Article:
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Nor castle walls, nor dungeons deep,

Exclude his quickening beams;
There I can sit, and sing, and weep,

And dwell on heavenly themes.
There sorrow, for his sake, is found

A joy beyond compare;
There no presumptuous thoughts abound,

No pride can enter there.

A Saviour doubles all my joys,

And sweetens all my pains,
His strength in my defence employs,

Consoles me and sustains.

I fear no ill, resent no wrong,

Nor feel a passion move,
When malice whets her slanderous tongue ;

Such patience is in love.

SCENES FAVOURABLE TO MEDITATION.

Wilds horrid and dark with o'ershadowing trees,

Rocks that ivy and briers infold, Scenes Nature with dread and astonishment sees,

But I with a pleasure untold;

Though awfully silent, and shaggy, and rude,

I am charmed with the peace ye afford; Your shades are a temple where none will intrude,

The abode of my Lover and Lord.

I am sick of thy splendour, O fountain of day,

And here I am hid from its beams; Here safely contemplate a brighter display

Of the noblest and holiest themes.

Ye forests, that yield me my sweetest repose,

Where stillness and solitude reign, To you I securely and boldly disclose

The dear anguish of which I complain. .

Here, sweetly forgetting, and wholly forgot

By the world and its turbulent throng, The birds and the streams lend me many a note

That aids meditation and song.

Here, wandering in scenes that are sacred to night,

Love wears me and wastes me away;
And often the sun has spent much of his light

Ere yet I perceive it is day.

While a mantle of darkness envelopes the sphere,

My sorrows are safely rehearsed;
To me the dark hours are all equally dear,

And the last is as sweet as the first.
Here I and the beasts of the desert agree;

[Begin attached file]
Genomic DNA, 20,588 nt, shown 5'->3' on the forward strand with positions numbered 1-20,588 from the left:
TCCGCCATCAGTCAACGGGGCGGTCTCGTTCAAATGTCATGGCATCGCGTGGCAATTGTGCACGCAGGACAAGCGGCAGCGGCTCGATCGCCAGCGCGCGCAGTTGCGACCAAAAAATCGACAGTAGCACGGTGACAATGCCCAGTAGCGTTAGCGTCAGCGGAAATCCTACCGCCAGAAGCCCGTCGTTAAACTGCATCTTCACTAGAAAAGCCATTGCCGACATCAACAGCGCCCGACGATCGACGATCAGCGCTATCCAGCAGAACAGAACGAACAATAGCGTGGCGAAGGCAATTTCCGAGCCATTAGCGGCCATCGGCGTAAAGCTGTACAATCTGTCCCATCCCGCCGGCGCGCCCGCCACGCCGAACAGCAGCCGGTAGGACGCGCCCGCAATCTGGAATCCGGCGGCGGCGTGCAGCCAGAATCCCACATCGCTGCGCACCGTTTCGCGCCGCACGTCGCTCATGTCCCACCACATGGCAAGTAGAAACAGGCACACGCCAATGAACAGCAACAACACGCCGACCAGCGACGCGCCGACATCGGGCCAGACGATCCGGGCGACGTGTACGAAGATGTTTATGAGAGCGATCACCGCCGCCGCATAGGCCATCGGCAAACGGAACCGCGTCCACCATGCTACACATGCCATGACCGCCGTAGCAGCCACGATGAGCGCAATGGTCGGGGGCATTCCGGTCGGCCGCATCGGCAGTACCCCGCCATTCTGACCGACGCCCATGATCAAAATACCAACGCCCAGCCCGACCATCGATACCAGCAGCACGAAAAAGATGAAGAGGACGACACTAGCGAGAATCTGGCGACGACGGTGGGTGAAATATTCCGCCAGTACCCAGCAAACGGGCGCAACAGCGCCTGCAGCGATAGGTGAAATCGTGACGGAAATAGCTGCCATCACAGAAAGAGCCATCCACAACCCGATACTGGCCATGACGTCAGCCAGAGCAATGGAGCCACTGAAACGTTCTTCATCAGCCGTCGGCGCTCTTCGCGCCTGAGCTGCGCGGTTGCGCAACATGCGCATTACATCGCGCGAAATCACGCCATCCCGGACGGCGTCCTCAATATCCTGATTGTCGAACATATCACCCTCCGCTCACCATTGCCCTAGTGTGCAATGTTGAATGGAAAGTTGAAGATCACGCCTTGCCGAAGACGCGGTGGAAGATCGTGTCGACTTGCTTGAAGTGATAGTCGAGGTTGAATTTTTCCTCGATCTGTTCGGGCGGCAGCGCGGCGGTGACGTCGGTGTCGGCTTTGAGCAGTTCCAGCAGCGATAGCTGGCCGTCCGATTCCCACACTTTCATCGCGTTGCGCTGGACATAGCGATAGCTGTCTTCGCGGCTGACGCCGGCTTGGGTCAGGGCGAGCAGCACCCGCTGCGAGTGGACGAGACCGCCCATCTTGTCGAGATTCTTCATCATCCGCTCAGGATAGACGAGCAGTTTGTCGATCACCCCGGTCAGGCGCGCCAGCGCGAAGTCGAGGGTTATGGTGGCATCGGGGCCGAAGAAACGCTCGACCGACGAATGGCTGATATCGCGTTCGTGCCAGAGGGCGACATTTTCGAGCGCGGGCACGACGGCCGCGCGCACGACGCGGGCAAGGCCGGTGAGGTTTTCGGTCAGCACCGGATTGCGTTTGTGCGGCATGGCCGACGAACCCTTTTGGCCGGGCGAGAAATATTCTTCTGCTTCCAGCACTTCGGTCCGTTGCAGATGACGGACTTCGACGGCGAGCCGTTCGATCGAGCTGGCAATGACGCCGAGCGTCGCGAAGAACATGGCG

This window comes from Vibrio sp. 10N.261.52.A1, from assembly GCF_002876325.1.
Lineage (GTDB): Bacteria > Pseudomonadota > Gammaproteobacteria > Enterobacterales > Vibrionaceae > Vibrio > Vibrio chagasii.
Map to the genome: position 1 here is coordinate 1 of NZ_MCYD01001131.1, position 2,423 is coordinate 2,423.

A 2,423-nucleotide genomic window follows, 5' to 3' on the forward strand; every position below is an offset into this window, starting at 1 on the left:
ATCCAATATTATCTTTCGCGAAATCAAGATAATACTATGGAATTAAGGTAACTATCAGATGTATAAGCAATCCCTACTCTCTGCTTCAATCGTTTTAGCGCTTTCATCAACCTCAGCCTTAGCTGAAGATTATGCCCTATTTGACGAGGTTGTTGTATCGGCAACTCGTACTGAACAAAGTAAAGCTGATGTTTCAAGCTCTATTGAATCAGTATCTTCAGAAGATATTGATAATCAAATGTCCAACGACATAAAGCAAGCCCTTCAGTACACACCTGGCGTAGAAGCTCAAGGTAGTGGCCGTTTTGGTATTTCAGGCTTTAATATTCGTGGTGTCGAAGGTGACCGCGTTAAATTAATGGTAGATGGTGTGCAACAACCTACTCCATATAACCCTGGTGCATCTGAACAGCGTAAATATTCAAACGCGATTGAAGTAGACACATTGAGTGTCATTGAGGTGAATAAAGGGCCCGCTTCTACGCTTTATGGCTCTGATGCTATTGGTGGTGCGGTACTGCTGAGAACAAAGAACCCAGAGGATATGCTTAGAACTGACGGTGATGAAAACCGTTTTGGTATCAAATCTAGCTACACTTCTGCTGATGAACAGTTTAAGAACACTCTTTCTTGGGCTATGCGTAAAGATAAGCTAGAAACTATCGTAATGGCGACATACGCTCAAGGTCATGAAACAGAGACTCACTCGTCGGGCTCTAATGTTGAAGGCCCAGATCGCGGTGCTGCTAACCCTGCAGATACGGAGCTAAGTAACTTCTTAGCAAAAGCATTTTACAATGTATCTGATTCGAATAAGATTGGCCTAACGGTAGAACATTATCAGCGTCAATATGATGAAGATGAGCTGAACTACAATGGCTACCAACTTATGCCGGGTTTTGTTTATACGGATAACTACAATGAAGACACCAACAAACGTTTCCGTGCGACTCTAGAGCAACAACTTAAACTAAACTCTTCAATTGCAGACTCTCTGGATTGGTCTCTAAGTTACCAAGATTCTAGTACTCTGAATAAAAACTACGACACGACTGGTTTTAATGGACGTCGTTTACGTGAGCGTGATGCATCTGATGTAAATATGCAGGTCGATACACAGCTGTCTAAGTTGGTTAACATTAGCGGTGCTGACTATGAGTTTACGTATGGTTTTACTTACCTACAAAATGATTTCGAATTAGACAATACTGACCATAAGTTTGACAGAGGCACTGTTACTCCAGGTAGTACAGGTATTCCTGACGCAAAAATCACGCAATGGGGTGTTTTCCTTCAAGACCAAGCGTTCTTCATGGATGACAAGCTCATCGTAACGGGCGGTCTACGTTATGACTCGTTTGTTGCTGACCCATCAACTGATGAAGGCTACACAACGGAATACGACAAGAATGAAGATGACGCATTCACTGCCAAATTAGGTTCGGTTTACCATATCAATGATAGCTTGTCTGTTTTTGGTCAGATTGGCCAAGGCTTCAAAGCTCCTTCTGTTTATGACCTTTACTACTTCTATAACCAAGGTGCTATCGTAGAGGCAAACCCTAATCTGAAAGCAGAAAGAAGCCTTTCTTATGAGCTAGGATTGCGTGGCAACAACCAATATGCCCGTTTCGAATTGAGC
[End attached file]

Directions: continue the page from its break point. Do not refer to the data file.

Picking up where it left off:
Mankind are the wolves that I fear:
They grudge me my natural right to be free,

But nobody questions it here.
Though little is found in this dreary abode

That appetite wishes to find,
My spirit is soothed by the presence of God,

And appetite wholly resigned.
Ye desolate scenes, to your solitude led

My life I in praises employ,
And scarce know the source of the tears that I shed,

Proceed they from sorrów or joy.
There's nothing I seem to have skill to discern;

I feel out my way in the dark;
Love reigns in my bosom, I constantly burn

Yet hardly distinguish the spark.
I live, yet I seem myself to be dead;

Such a riddle is not to be found;
I am nourished without knowing how I am fed,

I have nothing, and yet I abound.
O Love ! who in darkness art pleased to abide,

Though dimly yet surely I see
That these contrarieties only reside

In the soul that is chosen of thee
Ah send me not back to the race of mankind,

Perversely by folly beguiled :
For where, in the crowds I have left, shall I find

The spirit and heart of a child ?
Here let me, though fixed in a desert, be free,

A little one whom they despise,
Though lost to the world, if in union with thee

Shall be holy and happy and wise.

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FROM THE ENGRAVING BY FINDEN AFTER A DRAWING BY W'. HARVEY OF THE

ORIGINAL PAINTING BY SIR THOMAS LAWRENCE

COMPLIMENTARY POEMS TO MILTON

FROM THE LATIN AND ITALIAN

THE NEAPOLITAN, John Baptist Manso

MARQUIS OF VILLA
TO THE ENGLISHMAN, John Milton

What features, form, mien, manners, with a mind
Oh how intelligent and how refined !
Were but thy piety from fault as free,
Thou would'st no Angle but an Angel be.

AN EPIGRAM

ADDRESSED TO THE ENGLISHMAN, JOHN MILTON, A POET WORTHY OF THREE LAURELS, THE GRECIAN, LATIN, AND ETRUSCAN,

BY JOHN SALSILLO, OF ROME

Meles and Mincio, both, your urns depress!
Sebetus, boast henceforth thy Tasso less!
But let the Thames o'erpeer all floods, since he,
For Milton famed, shall single match the three.

Το JOHN MILTON

GREECE, sound thy Homer's, Rome, thy Virgil's name,
But England's Milton equals both in fame.

SELVAGGI.

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